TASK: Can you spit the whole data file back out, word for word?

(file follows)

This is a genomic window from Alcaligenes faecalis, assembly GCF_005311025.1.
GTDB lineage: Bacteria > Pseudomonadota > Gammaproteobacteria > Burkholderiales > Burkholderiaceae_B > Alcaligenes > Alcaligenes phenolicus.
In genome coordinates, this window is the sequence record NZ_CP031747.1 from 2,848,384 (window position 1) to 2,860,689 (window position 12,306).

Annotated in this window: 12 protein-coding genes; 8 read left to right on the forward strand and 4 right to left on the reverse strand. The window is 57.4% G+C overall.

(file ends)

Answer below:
This is a genomic window from Alcaligenes faecalis, assembly GCF_005311025.1.
GTDB lineage: Bacteria > Pseudomonadota > Gammaproteobacteria > Burkholderiales > Burkholderiaceae_B > Alcaligenes > Alcaligenes phenolicus.
In genome coordinates, this window is the sequence record NZ_CP031747.1 from 2,848,384 (window position 1) to 2,860,689 (window position 12,306).

Annotated in this window: 12 protein-coding genes; 8 read left to right on the forward strand and 4 right to left on the reverse strand. The window is 57.4% G+C overall.